Advertising

Nine West Thinks These Heels Will Snag a 'Starter Husband'


Chillice Pointed Toe Pumps

Courtesy Nine West

Chillice Pointed Toe Pumps

If you’re a lady, Nine West says leopard print pumps will help you find a husband. Actually, not your main husband. Just your “starter” husband—presumably the one you get before you have enough money to upgrade to a better husband. Also acceptable husband-snatchers: peep-toe stilettos, red leather gladiator heels, and some sort of open-toed boot thing called “meoww.”

This is part of Nine West’s new advertising campaign for the fall. Instead of selling shoes for dates or parties or the office—you know, places women actually go to—the 31-year-old shoe company has invented occasions at which women will want to look their best. The problem: The events they’ve come up with are “starter husband hunting” and what to wear when you drop your child off for the first day of kindergarten and can’t stop crying.

Yes, uncontrollable crying is part of the ad. “The bus arrives and so do the waterworks,” Nine West’s ad says, next to a photograph of a surprisingly well-dressed model—sorry, I mean mother—littering the floor with used tissues.

The campaign, which targets women from 25 to 49, is the work of Minneapolis advertising firm Peterson Milla Hooks. It is featured in all 600 of the company’s stores as well as in its most recent magazine ads. Neither Peterson Milla Hooks nor Nine West responded to requests for comment, so I’m not sure how many life events the campaign will cover; according to a recent New York Times article, we can expect at least a few more. One occasion is to be called Drunch—a drunken lunch—at which women wear sexy shoes as they sip champagne.

Tiptoe Black Peep Toe BootiesCourtesy Nine WestTiptoe Black Peep Toe Booties

“I just don’t understand what Nine West is doing,” says Kelly Goldsmith, assistant professor of marketing at Northwestern University’s Kellogg School of Management. “As a woman and a wearer of shoes, this is patently ridiculous to me. As someone who works in marketing, I’m 100 percent positive there is a strategy here, I’m just not sure what it is. It feels like Nine West is trying to make a joke, but that’s just not funny.”

Goldsmith surmises that Nine West wanted get a lot of attention online, and to that end the campaign been successful. The ads have been written about on Mashable and Huffington Post and derided by thousands of people on Twitter (TWTR). “They purport to be going after women 25-to-49, but I have a hard time swallowing that. I think they’re going after women much younger,” Goldsmith says, pointing to the starter-husband ad as proof. “The average social media user is a lot younger than the average Nine West customer.”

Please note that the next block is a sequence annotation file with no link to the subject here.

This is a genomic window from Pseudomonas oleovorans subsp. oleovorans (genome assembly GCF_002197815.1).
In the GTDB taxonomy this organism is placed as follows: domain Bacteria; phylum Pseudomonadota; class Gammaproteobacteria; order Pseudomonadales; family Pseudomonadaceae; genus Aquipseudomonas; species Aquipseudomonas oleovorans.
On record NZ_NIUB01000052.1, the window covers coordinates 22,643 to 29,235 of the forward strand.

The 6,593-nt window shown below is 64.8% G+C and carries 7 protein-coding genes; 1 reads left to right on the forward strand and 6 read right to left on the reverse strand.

That may be true, but Nine West is at least pretending that mothers of kindergarteners would be interested in its shoes. To find out if that is actually true, I polled some moms I know to see if they’d wear any of these shoes while taking their children to school.

“Haha what,” wrote my friend Kate, who lives in Ohio. I’d sent her a link to Nine West’s shoes in an e-mail, and that’s all she had time to write in reply—her kid had just woken from a nap. ”Not happening,” responded Jennifer Dillard, who lives in Mississippi. “Also, that woman appears to have shaved her legs waaaaaay too recently to have an actual kindergartener living at her house.”

“The only person who’s going to notice those shoes is that one random kid asking why your shoes look so insane,” says my friend Julie in North Carolina. Another person just sent me a picture of the Kardashians.

In fact, the only mother not immediately put off by the shoes was Tracy Moore, an author and Jezebel writer who lives in Los Angeles and has encountered real moms wearing stuff like this while dropping her daughter off at preschool in Santa Monica. “I imagine that every woman I see wearing these shoes at [preschool] drop-off is headed to the most high-powered, glamorous job in town,” she said. But when I pointed out that part of Nine West’s ad says that because school started, “Mommy now has the weeks off,” Moore changed her mind. “Ah,” she replied, “this is supposed to be stay-at-home mom gear. Nope.”

A lot happens to a woman between her dating and kindergarten carpooling days. If Nine West’s campaign proves successful, there are countless other life moments it could try to convince us to experience while wearing uncomfortable four-inch heels. The store could present shoes for “meeting your ex’s new girlfriend and making sure you look better than her.” Or perhaps”texting your new starter-husband hopeful to come meet your friends at a bar, trying to save face when he doesn’t show, and then slinking to his apartment later, even though you swore to yourself you wouldn’t do that again.”

That life occasion would be followed the next morning by the embarrassing walk home. Thankfully, Nine West has already covered that one with an ad featuring an “anticipatory walk of shame” handbag and a pair of flip-flops.

Suddath is a staff writer for Bloomberg Businessweek.

Cash Is for Losers
LIMITED-TIME OFFER SUBSCRIBE NOW

Companies Mentioned

  • TWTR
    (Twitter Inc)
    • $40.03 USD
    • 0.22
    • 0.55%
Market data is delayed at least 15 minutes.

Sponsored Links

Buy a link now!

 
blog comments powered by Disqus